Gum Disease Treatment
Diagnosis, prevention, and treatment
Periodontal (Gum) disease is an infection of the tissues supporting and surrounding the teeth. It is mainly caused by the accumulation of bacteria from the dental plaque that inflames and damages the gums. This chronic infection attacks below the gum line where it breaks down the attachment of the tooth and its supporting tissues.
Several factors increase the risk of developing gum diseases, the most common of which include tobacco smoking and chewing, systemic illnesses like diabetes or cancer, hormonal changes during pregnancy and menstruation, medications such as contraceptives and anticonvulsants, ill-fitting bridges and fillings that have become defective.
Regular dental check-ups and examinations are important because it is possible to have gum infections without the usual signs and symptoms. They may advance painlessly, exhibiting few evident signs even in the late phase of the disease. This explains the increased risk of losing one’s teeth. Various indicators may point to some form of gum disease. Symptoms may include red, swollen and tender gums, pus and pockets between gums and teeth, receding gums, gums that bleed during or after brushing, flossing or eating hard food, loose, shifting or separating teeth, bad breath and persistent bad metallic taste in mouth, mouth sores, changes in the fit of dentures and the way the teeth fit during bites.
Periodontal diseases are classified according to the severity of the infection and are traditionally divided into two stages: Gingivitis and Periodontitis.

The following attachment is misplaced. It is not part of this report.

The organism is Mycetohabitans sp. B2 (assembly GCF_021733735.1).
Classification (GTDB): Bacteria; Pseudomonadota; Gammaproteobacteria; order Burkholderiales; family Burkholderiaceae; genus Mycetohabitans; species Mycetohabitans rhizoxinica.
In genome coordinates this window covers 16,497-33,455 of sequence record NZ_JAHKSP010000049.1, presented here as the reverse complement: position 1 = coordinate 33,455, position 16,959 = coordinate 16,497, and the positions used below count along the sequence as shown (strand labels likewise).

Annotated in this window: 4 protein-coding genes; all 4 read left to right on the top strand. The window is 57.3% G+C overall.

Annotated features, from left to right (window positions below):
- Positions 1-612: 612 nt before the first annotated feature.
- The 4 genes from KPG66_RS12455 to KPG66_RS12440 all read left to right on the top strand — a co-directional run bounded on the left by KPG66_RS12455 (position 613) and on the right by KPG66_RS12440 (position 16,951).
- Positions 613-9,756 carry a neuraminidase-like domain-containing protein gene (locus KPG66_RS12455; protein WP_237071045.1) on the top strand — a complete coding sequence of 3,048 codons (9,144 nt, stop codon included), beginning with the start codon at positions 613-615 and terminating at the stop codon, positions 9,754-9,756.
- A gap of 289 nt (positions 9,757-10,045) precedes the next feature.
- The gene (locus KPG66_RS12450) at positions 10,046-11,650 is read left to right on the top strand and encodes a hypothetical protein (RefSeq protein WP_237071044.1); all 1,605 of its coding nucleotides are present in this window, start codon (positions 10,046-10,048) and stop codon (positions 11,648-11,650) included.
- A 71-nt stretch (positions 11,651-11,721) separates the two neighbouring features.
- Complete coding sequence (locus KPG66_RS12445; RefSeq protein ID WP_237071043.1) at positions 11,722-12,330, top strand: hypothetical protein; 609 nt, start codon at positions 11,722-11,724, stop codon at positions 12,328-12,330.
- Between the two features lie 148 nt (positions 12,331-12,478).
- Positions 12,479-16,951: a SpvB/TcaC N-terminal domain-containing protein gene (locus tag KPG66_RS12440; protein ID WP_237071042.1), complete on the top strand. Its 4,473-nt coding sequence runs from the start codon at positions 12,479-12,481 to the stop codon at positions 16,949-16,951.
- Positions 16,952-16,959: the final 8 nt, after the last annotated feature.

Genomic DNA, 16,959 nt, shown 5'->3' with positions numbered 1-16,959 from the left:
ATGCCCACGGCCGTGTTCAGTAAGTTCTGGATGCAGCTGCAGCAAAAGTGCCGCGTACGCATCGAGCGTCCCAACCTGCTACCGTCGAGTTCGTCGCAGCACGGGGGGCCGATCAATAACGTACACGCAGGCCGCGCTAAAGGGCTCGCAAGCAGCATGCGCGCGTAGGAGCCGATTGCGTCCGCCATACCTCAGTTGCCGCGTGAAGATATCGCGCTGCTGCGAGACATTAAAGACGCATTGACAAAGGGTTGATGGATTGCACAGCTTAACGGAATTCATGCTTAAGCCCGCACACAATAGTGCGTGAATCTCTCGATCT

Gingivitis (inflammation of the gums) is a fairly common infection that begins with the bacterial accumulation in the mouth. The buildup of plaque causes gums to become red and swollen and bleed easily. It is often a result of poor oral hygiene, inadequate nutrition and some other medical conditions.
When left untreated, gingivitis can progress to Periodontitis.
Periodontitis is the advanced stage of gingivitis where the severe infection erodes the supporting structures of the teeth. The progressive loss and destruction of the bones, teeth and gums weakens the attachments and loosens the teeth.
Daily oral hygiene like brushing, flossing and regular use of an antiseptic mouthwash is critical in preventing of gum diseases. Use fluoridated toothpaste and replace toothbrushes once every one to three months. Maintain a proper diet that ensures proper growth and health of the gums and teeth. Avoid frequent consumption of foods and liquids that contain high amounts of sugar. Sugar allows bacterial adhesion and accumulation to the teeth and the tissues surrounding it. Limit sugar intake to the main meals of the day. Drinking plenty of water can help reduce inflammation by producing more saliva which in turn dilutes toxins from plaque. Regular visits to the dentist and dental examinations will help identify and address the risk and occurrence of infections. Progressive stages of the disease may call for more intensive treatments